Higher education is more important than ever for Texas to remain competitive in today’s global economy. Community colleges fill a pivotal role helping ensure Texans have broad access to postsecondary education and that the state has a trained workforce in place to meet the demand.
More and more, Texas community colleges are becoming the first choice of high school students. In fact, more than 50 percent of students attending public higher education institutions in Texas – more than 725,000 students – attended a two-year college in fall 2017.
The impact of community colleges reaches even further – with 70 percent of all four-year university graduates in Texas having been enrolled at a two-year institution at some point before their graduation.
Enrolling in a community college makes sense and saves money! Texas has the third lowest average tuition for public, two-year institutions nationally, providing students a quality education at an affordable price.
Tuition isn’t the only cost to consider, as attending a community college for two years allows many students to live at home, saving money that might have been spent on room and board, and enabling them to take advantage of family and friends being nearby for support.
Texas community colleges also support dual credit as a proven means for high school students to get a head start on college by earning college credits while still in high school. This effort is a key factor in meeting the state’s 60X30TX plan – the goal of at least 60 percent of Texans, ages 25-34, having a degree or certificate by 2030.
While preparing students academically for transferring to a four-year university remains a priority, Texas community colleges also are focused on educating and training the Texas workforce.
In 2017 alone, 93 percent, or 54,000, of all technical certificates and associate degrees were awarded by Texas community colleges.
In the Texas Gulf Coast region, the Texas Gulf Coast Community College Consortium is hard at work helping educate students for transfer to four-year colleges and for earning credentials to be able to work in high-demand industries like IT, energy, manufacturing, health care and more.
The consortium consists of nine community colleges in the Gulf Coast region – Alvin Community College, Brazosport College, College of the Mainland, Galveston College, Houston Community College, Lee College, Lone Star College, San Jacinto College and Wharton County Junior College.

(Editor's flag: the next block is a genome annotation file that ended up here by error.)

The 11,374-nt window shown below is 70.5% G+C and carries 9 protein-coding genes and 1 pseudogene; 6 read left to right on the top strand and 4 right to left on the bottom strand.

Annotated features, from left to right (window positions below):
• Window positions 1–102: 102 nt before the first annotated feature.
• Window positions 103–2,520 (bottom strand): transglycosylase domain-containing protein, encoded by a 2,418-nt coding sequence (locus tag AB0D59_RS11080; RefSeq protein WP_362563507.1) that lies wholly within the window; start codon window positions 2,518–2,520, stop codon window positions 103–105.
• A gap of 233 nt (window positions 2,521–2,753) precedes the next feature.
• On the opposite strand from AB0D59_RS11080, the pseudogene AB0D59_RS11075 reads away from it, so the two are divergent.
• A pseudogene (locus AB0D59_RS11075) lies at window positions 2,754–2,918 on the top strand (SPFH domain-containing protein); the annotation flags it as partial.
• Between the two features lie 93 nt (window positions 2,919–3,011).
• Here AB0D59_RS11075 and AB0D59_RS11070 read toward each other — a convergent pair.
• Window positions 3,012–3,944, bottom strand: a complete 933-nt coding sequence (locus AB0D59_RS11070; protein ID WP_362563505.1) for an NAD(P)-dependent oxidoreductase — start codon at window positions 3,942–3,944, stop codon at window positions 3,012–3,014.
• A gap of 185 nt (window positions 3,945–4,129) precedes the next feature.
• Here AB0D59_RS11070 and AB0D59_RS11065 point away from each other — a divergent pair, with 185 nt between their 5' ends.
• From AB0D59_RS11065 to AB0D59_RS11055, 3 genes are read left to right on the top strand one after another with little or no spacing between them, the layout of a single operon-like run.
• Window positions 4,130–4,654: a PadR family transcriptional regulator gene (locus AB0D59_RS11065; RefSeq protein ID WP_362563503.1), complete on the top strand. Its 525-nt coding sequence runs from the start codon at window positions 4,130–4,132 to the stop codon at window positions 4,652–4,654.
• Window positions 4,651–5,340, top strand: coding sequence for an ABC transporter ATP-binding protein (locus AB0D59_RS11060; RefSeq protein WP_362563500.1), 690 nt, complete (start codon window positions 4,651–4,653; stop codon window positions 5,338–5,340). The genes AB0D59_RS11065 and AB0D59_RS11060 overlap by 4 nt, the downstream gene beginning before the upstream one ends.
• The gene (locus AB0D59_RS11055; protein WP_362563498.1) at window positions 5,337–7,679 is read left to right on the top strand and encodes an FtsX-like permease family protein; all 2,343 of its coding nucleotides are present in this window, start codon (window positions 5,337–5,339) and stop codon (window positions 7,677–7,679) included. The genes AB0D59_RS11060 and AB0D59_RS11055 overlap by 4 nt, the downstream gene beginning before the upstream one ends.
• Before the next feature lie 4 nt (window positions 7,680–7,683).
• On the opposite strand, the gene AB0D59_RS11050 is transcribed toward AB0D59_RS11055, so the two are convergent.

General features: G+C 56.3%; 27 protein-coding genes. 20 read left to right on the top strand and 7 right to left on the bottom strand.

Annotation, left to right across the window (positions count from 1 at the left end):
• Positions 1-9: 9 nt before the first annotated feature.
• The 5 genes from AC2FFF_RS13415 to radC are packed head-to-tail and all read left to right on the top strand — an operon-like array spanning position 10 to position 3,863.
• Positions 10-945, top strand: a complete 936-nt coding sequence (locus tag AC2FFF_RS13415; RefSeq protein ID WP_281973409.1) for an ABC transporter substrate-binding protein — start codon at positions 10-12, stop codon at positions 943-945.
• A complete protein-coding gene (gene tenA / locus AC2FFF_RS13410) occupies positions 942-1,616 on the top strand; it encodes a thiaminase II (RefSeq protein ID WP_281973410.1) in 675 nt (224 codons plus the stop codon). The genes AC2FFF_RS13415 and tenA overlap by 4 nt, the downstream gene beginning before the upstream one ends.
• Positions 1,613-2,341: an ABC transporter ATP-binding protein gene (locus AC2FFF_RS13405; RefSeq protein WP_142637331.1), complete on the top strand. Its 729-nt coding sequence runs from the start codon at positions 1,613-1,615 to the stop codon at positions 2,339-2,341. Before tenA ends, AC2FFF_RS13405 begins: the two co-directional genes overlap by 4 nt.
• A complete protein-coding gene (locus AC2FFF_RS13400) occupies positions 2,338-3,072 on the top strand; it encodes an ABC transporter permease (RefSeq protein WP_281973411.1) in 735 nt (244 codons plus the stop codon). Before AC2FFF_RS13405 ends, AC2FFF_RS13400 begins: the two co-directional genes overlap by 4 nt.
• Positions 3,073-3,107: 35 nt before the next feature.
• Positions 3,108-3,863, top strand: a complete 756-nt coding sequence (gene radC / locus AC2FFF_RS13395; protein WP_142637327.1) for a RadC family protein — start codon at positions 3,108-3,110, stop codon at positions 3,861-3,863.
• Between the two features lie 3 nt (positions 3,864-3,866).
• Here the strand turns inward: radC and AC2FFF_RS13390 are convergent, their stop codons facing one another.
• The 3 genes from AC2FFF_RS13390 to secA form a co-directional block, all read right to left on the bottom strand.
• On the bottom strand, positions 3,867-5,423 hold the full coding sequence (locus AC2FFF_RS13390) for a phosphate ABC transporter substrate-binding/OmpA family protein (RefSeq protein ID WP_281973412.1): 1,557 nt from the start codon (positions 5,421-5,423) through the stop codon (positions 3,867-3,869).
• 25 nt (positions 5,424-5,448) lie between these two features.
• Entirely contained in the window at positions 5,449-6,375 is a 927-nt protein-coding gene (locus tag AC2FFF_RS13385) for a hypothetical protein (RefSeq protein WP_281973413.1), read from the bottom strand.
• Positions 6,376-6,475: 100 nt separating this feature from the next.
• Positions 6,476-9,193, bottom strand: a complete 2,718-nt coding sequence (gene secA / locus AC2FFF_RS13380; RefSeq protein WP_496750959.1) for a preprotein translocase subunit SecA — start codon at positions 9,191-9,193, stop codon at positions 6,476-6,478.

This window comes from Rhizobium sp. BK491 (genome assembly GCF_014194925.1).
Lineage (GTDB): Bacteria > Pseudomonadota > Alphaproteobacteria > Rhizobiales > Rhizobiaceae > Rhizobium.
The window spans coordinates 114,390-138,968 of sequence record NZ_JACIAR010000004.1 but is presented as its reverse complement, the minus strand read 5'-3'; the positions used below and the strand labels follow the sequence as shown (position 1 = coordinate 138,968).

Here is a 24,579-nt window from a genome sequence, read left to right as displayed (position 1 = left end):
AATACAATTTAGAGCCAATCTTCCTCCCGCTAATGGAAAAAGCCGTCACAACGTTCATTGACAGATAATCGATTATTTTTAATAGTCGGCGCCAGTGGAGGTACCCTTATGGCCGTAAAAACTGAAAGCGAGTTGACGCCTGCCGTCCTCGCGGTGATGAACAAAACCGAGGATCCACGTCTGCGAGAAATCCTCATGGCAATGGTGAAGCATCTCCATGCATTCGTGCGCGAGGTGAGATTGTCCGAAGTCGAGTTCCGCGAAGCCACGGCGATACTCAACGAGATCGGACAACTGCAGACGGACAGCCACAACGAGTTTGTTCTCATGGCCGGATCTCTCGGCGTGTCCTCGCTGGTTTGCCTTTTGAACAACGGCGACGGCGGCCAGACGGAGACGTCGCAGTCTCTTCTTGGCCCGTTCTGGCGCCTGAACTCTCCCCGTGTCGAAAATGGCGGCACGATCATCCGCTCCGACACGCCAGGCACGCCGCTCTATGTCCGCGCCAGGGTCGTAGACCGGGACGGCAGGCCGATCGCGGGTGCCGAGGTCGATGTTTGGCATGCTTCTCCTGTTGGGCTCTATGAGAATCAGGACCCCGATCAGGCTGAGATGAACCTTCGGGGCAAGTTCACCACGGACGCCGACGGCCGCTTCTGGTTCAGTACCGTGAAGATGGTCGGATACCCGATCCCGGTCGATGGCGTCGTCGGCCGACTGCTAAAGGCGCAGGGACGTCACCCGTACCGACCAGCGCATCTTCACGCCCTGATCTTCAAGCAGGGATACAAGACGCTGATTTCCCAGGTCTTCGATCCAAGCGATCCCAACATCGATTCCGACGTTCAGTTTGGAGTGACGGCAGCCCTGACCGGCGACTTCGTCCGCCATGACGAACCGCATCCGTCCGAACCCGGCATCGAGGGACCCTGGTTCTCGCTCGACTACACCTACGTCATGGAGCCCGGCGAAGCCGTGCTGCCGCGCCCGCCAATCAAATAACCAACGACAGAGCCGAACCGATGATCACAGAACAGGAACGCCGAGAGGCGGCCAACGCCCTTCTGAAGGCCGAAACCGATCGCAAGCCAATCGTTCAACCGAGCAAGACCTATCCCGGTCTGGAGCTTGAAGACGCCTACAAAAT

These colleges educate 25 percent of all community college students in the state.
According to a recent report by the Manpower Group, about half of employers say they’re having difficulty filling job openings, and skilled trades workers are the hardest to find.
In the Gulf Coast region those jobs run the gamut from truck drivers, laborers, technicians and engineers to sales representatives, teachers and nurses.
Six of the 10 fastest-growing occupations, however, typically require less than a bachelor’s degree, including jobs like physical therapist assistants, diagnostic medical sonographers and occupational therapy assistants.
Enter Texas community colleges, which are designed for students right out of high school as well as for the older students. More and more workers in these fast-growing occupations are pursuing higher education to be able to expand their career options, to get ahead in their current job or to learn new skills for a different career altogether.
A recent study also reports that nearly 70 percent of the adult students attending community college work while enrolled, with 33 percent working 35 or more hours per week.
That’s why the flexible schedules and online offerings at the Gulf Coast community colleges are so attractive. Students are able to take classes on their own schedule and timeline.
Affordable tuition, quality education, flexible scheduling, academic transfer and credentials for working in high-demand industries – they all add up.